Why Cameron won’t criticise Schengen

Following the recent terrorist attacks in Brussels which left over 30 people dead and hundreds injured, the referendum debate has returned to the question of security, in so far as it had ever left it.

Since the attacks there has been renewed criticism of Schengen. Critics have said that Schengen is allowing terrorists to move freely in Europe and is thereby endangering Europeans. Former Conservative leader Lord Howard claimed that “Europe is holding up a welcome sign to terrorists”. This echoed comments made by the former head of Interpol that Europe’s open border arrangement was “like hanging a sign welcoming terrorists to Europe.”

In response to the backlash, the Prime Minister said that it was “not appropriate” to offer criticism so soon after the attacks. But that was on Tuesday 22nd. Just over a week later the Prime Minister has still not challenged the assertion that Schengen aids terrorists.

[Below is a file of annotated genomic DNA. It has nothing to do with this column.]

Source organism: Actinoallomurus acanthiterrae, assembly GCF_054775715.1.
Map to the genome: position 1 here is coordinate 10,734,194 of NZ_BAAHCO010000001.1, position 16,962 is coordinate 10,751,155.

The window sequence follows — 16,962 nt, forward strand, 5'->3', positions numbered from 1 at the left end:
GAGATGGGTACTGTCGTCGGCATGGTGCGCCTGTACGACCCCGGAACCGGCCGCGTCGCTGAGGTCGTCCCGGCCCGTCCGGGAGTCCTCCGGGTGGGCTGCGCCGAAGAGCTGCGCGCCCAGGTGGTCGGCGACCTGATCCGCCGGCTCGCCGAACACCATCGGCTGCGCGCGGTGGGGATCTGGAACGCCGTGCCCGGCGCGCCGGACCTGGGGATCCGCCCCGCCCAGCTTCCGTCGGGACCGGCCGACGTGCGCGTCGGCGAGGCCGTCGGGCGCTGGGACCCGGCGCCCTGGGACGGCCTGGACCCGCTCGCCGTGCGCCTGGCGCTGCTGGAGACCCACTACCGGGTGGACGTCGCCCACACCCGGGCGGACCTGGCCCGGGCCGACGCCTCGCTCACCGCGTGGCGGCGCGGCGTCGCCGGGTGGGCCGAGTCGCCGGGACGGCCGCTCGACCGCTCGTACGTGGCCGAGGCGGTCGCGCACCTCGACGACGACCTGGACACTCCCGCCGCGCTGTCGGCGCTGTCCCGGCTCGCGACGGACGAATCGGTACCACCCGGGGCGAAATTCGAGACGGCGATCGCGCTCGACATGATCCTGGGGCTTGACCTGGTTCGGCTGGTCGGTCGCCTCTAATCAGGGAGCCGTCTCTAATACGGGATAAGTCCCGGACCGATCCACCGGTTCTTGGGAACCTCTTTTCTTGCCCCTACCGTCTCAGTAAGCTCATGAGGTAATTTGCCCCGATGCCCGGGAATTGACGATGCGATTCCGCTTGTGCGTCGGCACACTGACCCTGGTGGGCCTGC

Given that the Prime Minister is leading the Remain campaign, he has a strong incentive to challenge the claim, which risks leading voters to back Brexit. If he has not done so that is because the claim is beyond contention. Had Cameron sought to deny it he would have damaged his credibility and thereby set back the Remain cause.

If terrorists benefit from the absence of borders within the Schengen area, why isn’t the Prime Minister raising concerns with EU leaders?

Perhaps Cameron doesn’t feel the need. If countries within Schengen are already questioning the arrangement they might be better off reaching their own conclusion. Criticism of Schengen from outside of it might not go down very well, and could even be counterproductive. “Mêlez-vous de vos propres affaires” could be the European response, particularly when UK-EU relations are already strained enough as it is.

The Prime Minister may also realise that criticising Schengen would strengthen Leave by drawing attention to a problem with the EU that he cannot remedy. Furthermore, if the EU remained committed to the principle of free movement in the face of his criticism it would offer another reminder of the limits of British influence within the EU.

In short, Cameron won’t criticize Schengen because to do so would risk placing further strain on Britain’s relationship with other EU members, as well as being a gift to the Leave campaign.